The United Nations has recently pointed out the importance of tourism in the 3rd world countries to combat poverty.
In many of the world’s poorest countries, tourism has been growing rapidly in the last decade. Numbers of foreign visitors to poor countries have been growing at a rate 6 times higher than in Europe. Indeed, tourism in these areas has been proven to be growing faster than the automobile, agriculture or electronics industries.
Let’s take the examples of Botswana and Zimbabwe to illustrate why tourism is vital for such countries. Washa Tema, the deputy director in the Botswana department of tourism, has stated that tourism is the only service industry with a continual positive balance of trade arriving from more developed countries into the so-called 3rd world countries. He added that catering for visitors creates new jobs, increases opportunities for small businesses, and encourages gender equality. In theory, it will allow financial and social benefits trickle down to the poorer layers of the social hierarchy.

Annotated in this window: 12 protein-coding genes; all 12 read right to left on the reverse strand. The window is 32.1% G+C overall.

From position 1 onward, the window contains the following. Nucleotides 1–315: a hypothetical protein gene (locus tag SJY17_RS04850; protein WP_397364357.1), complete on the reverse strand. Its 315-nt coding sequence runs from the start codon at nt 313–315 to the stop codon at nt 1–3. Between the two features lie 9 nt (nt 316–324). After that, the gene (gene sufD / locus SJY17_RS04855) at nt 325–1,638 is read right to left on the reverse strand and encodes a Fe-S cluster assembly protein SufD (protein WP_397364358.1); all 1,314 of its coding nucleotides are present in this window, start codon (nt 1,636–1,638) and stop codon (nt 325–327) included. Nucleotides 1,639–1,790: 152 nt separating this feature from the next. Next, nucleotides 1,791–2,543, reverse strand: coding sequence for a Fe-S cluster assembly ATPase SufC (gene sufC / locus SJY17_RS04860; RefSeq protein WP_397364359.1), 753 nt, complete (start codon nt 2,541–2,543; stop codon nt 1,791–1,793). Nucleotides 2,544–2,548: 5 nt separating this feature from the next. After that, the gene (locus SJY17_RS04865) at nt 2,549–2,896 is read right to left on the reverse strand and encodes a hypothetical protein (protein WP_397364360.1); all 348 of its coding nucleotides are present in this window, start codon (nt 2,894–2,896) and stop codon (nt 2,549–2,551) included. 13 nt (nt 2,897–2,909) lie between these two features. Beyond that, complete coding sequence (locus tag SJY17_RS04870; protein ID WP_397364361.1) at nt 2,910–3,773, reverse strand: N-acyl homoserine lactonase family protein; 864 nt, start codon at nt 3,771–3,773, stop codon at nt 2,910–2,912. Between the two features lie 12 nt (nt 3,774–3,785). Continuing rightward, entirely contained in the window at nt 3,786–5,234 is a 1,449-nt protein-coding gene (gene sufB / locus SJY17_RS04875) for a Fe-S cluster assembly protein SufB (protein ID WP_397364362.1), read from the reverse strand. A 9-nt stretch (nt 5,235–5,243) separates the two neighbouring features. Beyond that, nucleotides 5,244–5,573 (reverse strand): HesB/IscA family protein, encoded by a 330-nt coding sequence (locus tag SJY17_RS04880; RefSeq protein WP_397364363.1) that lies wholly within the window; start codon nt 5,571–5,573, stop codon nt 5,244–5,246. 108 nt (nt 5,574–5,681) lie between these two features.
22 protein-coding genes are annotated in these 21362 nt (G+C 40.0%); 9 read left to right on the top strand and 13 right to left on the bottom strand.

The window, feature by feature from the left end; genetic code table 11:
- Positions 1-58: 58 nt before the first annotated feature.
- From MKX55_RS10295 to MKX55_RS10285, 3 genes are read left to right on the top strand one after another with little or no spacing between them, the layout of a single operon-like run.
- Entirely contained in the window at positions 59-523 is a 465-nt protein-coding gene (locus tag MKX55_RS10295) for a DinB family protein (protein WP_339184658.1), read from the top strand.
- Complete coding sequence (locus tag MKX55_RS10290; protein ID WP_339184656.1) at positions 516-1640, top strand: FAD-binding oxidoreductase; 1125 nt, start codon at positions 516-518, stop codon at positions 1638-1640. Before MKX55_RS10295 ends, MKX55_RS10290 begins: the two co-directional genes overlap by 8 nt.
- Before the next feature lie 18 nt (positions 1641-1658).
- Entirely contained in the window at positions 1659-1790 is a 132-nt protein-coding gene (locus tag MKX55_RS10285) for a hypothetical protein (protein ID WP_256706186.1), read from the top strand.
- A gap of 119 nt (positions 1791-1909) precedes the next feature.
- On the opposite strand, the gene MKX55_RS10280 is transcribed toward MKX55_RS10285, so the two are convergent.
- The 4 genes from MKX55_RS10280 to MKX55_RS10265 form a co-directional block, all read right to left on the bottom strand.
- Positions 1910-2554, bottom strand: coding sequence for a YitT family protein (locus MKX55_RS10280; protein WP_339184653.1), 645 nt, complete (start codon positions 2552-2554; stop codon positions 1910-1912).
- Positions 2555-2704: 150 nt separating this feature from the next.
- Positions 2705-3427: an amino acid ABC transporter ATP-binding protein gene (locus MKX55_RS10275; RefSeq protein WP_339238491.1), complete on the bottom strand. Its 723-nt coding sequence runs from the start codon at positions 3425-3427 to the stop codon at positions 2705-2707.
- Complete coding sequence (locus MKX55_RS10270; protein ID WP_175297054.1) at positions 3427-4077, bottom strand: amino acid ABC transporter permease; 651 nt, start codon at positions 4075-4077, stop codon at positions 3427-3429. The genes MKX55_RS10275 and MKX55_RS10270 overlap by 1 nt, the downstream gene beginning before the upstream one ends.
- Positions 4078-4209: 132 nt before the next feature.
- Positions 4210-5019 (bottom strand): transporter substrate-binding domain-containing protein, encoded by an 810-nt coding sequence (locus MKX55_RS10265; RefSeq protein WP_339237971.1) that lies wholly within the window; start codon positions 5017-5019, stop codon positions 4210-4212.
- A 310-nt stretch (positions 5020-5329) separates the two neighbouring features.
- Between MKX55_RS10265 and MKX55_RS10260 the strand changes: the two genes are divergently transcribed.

Research experts have highlighted the emergence of so-called pro-poor tourism in countries such as China, the Philippines, Nepal, Egypt, South Africa, Botswana and Zimbabwe. This type of tourism is aimed at changing the distribution of the benefits from tourism in favour of poor people. The “look east” marketing policy, particularly employed in Zimbabwe, is intended to increase number of tourists in the southern African state.
Similarly, the 2010 football world cup is viewed as an important event in African tourism as the south of the continent is set to reap the rewards of staging such a globally significant tournament. It will bring financial injections, new markets and new partnership opportunities. The greatest significance of the world cup is that poorer communities in all South African states are likely to cooperate with private sectors in areas with a lot of tourists.